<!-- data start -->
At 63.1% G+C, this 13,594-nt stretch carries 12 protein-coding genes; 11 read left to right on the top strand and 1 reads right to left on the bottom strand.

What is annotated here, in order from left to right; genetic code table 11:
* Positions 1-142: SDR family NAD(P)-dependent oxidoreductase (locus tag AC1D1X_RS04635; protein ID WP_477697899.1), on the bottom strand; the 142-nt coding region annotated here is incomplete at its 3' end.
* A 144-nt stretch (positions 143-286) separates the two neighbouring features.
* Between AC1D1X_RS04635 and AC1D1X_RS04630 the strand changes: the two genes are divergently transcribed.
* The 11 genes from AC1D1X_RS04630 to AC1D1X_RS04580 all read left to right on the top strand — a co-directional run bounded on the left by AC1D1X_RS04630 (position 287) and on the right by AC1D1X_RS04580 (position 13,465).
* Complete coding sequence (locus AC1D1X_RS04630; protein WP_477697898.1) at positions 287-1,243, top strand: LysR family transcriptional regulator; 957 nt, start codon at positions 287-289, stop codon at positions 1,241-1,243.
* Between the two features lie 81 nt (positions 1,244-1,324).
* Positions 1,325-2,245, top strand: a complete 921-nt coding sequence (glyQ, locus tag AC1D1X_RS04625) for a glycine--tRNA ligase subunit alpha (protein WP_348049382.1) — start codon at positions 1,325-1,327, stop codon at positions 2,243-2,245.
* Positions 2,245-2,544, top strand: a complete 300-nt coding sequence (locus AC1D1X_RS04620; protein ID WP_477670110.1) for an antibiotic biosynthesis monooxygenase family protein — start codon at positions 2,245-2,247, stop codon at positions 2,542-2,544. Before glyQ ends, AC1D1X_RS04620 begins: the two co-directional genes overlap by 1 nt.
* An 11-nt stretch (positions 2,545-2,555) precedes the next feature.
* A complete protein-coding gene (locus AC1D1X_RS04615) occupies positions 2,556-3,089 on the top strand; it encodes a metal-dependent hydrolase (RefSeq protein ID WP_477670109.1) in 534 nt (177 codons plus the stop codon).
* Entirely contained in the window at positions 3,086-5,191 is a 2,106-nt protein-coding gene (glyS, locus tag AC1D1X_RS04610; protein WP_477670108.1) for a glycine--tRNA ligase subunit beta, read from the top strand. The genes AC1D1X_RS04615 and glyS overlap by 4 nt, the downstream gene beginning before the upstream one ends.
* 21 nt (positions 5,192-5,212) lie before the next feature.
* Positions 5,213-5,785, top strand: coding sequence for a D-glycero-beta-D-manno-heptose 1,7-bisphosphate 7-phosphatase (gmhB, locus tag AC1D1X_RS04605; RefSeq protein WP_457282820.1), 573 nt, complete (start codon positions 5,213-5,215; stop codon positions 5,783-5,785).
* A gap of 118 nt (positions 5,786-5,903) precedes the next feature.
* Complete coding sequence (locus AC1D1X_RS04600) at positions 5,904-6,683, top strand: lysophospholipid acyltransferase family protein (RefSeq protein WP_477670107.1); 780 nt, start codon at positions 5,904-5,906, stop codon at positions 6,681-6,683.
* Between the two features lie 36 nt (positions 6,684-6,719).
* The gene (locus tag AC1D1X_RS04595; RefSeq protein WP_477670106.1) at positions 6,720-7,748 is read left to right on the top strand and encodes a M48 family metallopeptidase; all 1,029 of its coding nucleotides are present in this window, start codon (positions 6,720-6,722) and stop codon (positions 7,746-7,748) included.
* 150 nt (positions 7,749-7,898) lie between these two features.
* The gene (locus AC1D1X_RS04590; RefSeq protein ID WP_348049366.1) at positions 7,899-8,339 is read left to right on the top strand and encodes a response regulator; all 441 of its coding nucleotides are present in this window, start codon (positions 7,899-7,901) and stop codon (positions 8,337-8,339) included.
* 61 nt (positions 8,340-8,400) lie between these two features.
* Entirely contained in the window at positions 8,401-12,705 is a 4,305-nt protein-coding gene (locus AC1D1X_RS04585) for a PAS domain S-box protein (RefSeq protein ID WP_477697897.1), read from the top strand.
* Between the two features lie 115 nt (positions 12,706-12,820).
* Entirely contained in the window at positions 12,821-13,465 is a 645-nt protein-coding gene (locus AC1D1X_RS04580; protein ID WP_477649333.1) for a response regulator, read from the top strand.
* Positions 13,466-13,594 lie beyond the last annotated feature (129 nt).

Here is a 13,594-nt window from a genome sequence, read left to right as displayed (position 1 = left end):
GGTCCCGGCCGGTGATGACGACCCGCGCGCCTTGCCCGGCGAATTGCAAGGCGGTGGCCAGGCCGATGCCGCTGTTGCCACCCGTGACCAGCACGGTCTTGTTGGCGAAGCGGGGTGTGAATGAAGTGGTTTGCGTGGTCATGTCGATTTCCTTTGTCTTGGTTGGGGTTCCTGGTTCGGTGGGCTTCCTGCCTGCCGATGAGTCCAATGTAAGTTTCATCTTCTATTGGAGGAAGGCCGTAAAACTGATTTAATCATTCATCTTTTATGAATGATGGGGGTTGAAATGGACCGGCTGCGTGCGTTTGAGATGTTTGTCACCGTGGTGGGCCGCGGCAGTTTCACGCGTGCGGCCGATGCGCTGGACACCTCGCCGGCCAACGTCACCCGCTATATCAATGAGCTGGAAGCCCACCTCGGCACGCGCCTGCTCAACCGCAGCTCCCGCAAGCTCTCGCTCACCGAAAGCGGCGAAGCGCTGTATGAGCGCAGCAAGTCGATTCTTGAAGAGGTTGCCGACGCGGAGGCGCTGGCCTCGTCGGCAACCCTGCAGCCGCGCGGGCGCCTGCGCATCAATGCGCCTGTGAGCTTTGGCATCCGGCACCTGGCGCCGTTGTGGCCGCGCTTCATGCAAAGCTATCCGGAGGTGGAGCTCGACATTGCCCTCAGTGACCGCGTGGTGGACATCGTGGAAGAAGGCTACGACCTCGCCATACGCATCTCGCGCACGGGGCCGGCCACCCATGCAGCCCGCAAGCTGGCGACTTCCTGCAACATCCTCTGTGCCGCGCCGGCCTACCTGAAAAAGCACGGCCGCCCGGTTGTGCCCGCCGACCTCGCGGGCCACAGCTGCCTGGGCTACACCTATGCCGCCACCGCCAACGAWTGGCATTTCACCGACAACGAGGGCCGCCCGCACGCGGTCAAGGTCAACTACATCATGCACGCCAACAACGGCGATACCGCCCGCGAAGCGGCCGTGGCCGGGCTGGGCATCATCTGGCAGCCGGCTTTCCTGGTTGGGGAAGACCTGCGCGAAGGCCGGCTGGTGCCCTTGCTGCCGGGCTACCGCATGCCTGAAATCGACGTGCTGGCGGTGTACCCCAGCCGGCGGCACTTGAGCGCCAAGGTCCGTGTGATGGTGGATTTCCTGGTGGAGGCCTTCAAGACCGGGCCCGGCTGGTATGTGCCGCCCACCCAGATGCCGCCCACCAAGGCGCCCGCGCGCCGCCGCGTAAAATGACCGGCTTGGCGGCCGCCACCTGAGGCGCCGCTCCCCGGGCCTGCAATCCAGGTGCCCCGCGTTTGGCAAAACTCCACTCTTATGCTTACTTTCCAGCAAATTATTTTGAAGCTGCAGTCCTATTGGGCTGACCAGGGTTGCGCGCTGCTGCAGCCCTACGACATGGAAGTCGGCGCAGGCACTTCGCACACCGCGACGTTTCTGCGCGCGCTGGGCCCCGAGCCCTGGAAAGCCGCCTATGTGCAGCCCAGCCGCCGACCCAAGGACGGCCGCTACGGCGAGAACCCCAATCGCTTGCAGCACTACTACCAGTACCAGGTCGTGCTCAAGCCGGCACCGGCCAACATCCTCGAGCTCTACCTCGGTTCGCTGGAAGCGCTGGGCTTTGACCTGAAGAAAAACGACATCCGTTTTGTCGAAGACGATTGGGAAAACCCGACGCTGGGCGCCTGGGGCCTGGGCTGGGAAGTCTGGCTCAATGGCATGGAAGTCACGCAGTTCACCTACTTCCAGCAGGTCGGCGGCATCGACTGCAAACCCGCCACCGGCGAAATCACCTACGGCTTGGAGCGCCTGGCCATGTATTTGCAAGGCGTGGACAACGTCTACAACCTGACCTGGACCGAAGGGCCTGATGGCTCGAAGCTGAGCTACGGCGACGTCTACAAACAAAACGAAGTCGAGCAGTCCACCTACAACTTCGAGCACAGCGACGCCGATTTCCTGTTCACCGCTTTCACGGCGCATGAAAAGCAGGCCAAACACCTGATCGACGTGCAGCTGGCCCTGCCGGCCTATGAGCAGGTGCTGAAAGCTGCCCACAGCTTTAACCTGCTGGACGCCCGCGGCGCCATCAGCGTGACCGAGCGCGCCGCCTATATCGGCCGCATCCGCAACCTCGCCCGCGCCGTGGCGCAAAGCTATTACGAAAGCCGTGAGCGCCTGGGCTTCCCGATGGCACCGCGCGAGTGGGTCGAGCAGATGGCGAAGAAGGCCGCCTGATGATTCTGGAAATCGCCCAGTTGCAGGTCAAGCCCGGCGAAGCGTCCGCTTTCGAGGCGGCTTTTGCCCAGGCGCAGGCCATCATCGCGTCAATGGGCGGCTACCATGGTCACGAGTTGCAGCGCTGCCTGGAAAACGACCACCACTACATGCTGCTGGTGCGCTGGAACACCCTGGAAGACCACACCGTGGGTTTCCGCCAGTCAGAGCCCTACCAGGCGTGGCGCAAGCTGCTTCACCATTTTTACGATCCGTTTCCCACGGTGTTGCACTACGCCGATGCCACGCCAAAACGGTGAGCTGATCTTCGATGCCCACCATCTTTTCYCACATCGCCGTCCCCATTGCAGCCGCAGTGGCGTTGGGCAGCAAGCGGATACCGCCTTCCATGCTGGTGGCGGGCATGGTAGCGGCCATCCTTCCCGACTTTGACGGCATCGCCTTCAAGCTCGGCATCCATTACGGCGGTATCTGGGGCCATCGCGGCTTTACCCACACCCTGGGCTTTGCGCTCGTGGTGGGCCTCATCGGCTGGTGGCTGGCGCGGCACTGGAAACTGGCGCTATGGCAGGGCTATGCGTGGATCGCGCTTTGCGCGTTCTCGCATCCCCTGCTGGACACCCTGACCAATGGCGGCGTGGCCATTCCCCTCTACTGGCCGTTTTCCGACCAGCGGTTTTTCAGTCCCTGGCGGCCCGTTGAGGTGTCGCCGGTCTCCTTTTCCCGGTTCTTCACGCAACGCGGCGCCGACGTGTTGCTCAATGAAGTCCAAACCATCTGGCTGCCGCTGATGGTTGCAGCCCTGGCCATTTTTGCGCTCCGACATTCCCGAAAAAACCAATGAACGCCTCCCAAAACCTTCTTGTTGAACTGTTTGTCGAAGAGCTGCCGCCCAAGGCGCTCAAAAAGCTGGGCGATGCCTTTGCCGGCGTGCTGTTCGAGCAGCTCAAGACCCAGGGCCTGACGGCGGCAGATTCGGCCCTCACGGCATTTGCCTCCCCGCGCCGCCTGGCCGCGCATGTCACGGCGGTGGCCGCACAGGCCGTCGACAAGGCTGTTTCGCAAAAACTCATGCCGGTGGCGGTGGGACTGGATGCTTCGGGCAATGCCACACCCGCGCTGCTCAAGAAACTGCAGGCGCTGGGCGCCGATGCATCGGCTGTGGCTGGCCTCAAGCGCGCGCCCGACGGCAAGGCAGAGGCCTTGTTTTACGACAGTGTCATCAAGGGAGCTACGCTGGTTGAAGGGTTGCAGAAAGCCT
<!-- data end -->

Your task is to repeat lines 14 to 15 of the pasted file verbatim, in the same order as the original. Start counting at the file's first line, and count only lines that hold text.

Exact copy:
* 21 nt (positions 5,192-5,212) lie before the next feature.
* Positions 5,213-5,785, top strand: coding sequence for a D-glycero-beta-D-manno-heptose 1,7-bisphosphate 7-phosphatase (gmhB, locus tag AC1D1X_RS04605; RefSeq protein WP_457282820.1), 573 nt, complete (start codon positions 5,213-5,215; stop codon positions 5,783-5,785).